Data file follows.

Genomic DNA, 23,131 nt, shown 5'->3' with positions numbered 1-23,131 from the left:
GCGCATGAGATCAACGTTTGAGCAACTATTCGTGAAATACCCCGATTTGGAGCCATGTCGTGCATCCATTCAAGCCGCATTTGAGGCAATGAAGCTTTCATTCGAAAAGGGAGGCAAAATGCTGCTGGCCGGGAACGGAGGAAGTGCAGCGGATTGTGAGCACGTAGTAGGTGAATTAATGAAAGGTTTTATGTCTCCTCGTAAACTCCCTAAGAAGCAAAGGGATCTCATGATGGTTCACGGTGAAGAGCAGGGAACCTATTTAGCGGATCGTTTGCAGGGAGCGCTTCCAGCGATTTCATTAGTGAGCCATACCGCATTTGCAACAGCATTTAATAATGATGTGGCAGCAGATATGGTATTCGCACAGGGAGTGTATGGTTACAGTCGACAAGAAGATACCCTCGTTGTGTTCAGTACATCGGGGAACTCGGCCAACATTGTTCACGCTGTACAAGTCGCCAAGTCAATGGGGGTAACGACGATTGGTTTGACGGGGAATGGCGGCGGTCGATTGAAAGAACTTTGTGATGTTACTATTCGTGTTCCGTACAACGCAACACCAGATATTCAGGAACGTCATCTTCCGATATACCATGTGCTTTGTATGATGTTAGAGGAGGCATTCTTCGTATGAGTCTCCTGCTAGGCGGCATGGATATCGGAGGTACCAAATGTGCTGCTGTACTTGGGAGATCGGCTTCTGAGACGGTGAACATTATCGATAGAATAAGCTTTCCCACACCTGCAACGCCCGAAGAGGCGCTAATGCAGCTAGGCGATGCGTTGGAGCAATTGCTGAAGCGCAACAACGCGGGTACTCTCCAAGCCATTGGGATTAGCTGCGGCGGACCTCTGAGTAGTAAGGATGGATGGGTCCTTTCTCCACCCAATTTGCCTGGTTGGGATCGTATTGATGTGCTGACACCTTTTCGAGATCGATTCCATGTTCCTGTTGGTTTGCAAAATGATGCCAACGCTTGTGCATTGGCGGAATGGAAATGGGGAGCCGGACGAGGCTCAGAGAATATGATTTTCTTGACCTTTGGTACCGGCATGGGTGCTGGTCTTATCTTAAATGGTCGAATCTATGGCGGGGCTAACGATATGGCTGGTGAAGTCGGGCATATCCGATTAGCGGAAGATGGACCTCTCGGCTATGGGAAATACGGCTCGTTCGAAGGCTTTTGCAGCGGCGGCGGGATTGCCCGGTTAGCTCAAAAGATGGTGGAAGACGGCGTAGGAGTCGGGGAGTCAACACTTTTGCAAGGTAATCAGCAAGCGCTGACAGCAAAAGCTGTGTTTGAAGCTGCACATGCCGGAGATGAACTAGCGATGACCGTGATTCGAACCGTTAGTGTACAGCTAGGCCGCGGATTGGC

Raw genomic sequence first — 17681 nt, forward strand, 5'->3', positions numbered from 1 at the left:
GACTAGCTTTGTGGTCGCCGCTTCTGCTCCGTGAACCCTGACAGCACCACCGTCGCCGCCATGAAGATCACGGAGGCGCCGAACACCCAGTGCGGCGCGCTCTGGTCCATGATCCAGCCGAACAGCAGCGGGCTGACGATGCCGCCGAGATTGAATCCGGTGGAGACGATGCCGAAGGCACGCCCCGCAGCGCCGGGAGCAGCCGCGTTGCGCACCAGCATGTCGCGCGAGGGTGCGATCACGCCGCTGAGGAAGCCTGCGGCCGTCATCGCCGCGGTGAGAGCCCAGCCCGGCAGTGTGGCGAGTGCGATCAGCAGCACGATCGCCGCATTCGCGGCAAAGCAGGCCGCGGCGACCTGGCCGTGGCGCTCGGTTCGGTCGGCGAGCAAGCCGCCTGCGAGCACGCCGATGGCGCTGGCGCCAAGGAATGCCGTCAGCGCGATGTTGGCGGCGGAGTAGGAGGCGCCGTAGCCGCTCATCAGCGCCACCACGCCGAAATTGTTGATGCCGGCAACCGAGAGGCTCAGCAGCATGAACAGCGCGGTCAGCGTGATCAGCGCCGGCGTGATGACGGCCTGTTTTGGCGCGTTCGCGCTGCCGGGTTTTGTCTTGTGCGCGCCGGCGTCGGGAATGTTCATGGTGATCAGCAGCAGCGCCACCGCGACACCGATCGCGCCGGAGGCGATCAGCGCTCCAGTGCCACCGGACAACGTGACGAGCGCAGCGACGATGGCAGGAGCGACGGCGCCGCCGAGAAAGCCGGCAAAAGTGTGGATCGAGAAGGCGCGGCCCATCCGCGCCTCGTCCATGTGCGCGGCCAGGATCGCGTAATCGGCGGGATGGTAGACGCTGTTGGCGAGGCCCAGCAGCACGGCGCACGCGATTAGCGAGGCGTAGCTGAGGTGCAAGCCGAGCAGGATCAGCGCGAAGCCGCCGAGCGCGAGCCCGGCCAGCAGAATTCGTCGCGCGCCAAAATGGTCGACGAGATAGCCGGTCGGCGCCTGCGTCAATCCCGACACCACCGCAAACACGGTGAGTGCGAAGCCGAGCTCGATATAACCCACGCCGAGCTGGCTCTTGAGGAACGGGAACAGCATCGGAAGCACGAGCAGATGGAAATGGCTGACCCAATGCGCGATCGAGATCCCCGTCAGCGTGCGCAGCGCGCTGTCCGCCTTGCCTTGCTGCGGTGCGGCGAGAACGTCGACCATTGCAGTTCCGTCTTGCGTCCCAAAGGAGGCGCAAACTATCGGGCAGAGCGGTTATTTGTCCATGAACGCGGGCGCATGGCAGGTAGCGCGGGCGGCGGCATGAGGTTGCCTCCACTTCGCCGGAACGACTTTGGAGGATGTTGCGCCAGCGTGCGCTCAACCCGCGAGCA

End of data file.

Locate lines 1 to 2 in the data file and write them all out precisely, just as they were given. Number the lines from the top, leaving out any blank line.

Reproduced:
Genomic DNA, 23,131 nt, shown 5'->3' with positions numbered 1-23,131 from the left:
GCGCATGAGATCAACGTTTGAGCAACTATTCGTGAAATACCCCGATTTGGAGCCATGTCGTGCATCCATTCAAGCCGCATTTGAGGCAATGAAGCTTTCATTCGAAAAGGGAGGCAAAATGCTGCTGGCCGGGAACGGAGGAAGTGCAGCGGATTGTGAGCACGTAGTAGGTGAATTAATGAAAGGTTTTATGTCTCCTCGTAAACTCCCTAAGAAGCAAAGGGATCTCATGATGGTTCACGGTGAAGAGCAGGGAACCTATTTAGCGGATCGTTTGCAGGGAGCGCTTCCAGCGATTTCATTAGTGAGCCATACCGCATTTGCAACAGCATTTAATAATGATGTGGCAGCAGATATGGTATTCGCACAGGGAGTGTATGGTTACAGTCGACAAGAAGATACCCTCGTTGTGTTCAGTACATCGGGGAACTCGGCCAACATTGTTCACGCTGTACAAGTCGCCAAGTCAATGGGGGTAACGACGATTGGTTTGACGGGGAATGGCGGCGGTCGATTGAAAGAACTTTGTGATGTTACTATTCGTGTTCCGTACAACGCAACACCAGATATTCAGGAACGTCATCTTCCGATATACCATGTGCTTTGTATGATGTTAGAGGAGGCATTCTTCGTATGAGTCTCCTGCTAGGCGGCATGGATATCGGAGGTACCAAATGTGCTGCTGTACTTGGGAGATCGGCTTCTGAGACGGTGAACATTATCGATAGAATAAGCTTTCCCACACCTGCAACGCCCGAAGAGGCGCTAATGCAGCTAGGCGATGCGTTGGAGCAATTGCTGAAGCGCAACAACGCGGGTACTCTCCAAGCCATTGGGATTAGCTGCGGCGGACCTCTGAGTAGTAAGGATGGATGGGTCCTTTCTCCACCCAATTTGCCTGGTTGGGATCGTATTGATGTGCTGACACCTTTTCGAGATCGATTCCATGTTCCTGTTGGTTTGCAAAATGATGCCAACGCTTGTGCATTGGCGGAATGGAAATGGGGAGCCGGACGAGGCTCAGAGAATATGATTTTCTTGACCTTTGGTACCGGCATGGGTGCTGGTCTTATCTTAAATGGTCGAATCTATGGCGGGGCTAACGATATGGCTGGTGAAGTCGGGCATATCCGATTAGCGGAAGATGGACCTCTCGGCTATGGGAAATACGGCTCGTTCGAAGGCTTTTGCAGCGGCGGCGGGATTGCCCGGTTAGCTCAAAAGATGGTGGAAGACGGCGTAGGAGTCGGGGAGTCAACACTTTTGCAAGGTAATCAGCAAGCGCTGACAGCAAAAGCTGTGTTTGAAGCTGCACATGCCGGAGATGAACTAGCGATGACCGTGATTCGAACCGTTAGTGTACAGCTAGGCCGCGGATTGGC